The operating lease is a key part of the commercial aircraft industry – accounting for nearly 42% of today’s commercial jet fleet. After seeing continuous growth since the late 1970s, the operating lease fleet share has stagnated since 2008. However, that period of apparent stabilisation witnessed the rise of a new player, one that is making a big impact in the industry: the Chinese operating lessor.

The mainland Chinese operating-lessor fleet has grown from a mere 30 aircraft at the start of 2008 to over 780 aircraft today, representing 9% of the global lessor jet fleet. Including lessors in Hong Kong and Bank of China subsidiary BOC Aviation based in Singapore, the Greater China share rises to 13.5%. The mainland lessor fleet has grown at a staggering compound annual growth rate of 38% since 2010, although lessors are still very much focused on China, with two-thirds of their fleets on lease to Chinese operators. The growth story is a successful one, but it is only the beginning – what challenges and risks lie ahead?

China graph 2

Flightglobal’s Fleets Analyzer database shows 15 Chinese mainland-based operating lessors with in-service fleets, but that number is growing as other platforms come online. The mainland Chinese lessors can be divided into three categories: domestic domiciled, Chinese money invested offshore and Chinese airlines. The domestic-domiciled lessors base their operations in China and they include mainly the leasing arms of the major Chinese banks, but also the insurance companies (Ping An Leasing) and manufacturers (AVIC). Many also hold finance leases in addition to operating leases.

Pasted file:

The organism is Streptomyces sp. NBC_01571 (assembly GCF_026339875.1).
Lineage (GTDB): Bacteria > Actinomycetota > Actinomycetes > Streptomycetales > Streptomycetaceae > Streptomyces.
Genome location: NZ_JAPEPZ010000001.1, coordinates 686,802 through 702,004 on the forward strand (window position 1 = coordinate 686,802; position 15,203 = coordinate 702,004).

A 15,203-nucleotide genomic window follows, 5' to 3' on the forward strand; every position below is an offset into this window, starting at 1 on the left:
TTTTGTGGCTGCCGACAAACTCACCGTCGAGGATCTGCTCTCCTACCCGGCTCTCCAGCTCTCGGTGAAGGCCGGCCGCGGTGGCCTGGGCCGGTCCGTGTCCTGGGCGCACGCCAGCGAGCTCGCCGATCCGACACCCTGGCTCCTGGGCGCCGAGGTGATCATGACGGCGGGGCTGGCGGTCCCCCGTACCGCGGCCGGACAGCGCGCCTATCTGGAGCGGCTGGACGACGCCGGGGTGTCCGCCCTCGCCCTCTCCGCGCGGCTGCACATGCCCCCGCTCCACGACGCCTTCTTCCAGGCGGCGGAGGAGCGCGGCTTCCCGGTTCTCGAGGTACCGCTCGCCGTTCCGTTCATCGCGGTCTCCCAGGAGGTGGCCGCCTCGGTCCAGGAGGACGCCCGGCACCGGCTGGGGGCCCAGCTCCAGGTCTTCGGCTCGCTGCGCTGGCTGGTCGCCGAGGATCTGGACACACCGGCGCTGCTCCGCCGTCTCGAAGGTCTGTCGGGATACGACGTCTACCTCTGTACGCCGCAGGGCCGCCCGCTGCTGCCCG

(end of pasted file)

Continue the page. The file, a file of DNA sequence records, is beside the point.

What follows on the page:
The second category involves Chinese money invested into leasing companies abroad. The first big example of this was Hong Kong tycoon Li Ka-shing’s investment in 2014 into Accipiter, a new leasing platform currently operating out of Dublin. Although this case did not involve mainland money, the endorsement of the operating leasing business model by one of Asia’s wealthiest and most respected investors sent a strong message to the Chinese community. This was followed by Bohai’s acquisition of Dublin-based Avolon, perhaps the first, rather than last move in this direction.

Finally, Chinese airlines are also participating in creating new leasing companies. Motivated by tax and financing reasons, they lease aircraft to their own airlines using both finance and operating leases. Although these lessors do not match the traditional lessor mould, they may also decide to set up a more global leasing platform as other airlines have done recently (ie, Lion Air and Transportation Partners).

China graph 1

Challenges and risks

Chinese lessors have grown at a tremendous pace, but as their fleets age and the economic conditions evolve, they will begin to face particular challenges and risks.

Firstly, being based in China poses particular challenges to the global lessor. One of the more efficient locations to base a leasing company is Dublin because it offers the lessor special advantages:

• Tax treaties that affect withholding taxes and depreciation policies, both of which have very important implications on a lessor’s cashflow

• Strong legal structure

• Availability of talent and expertise

• Availability of financing sources and financial markets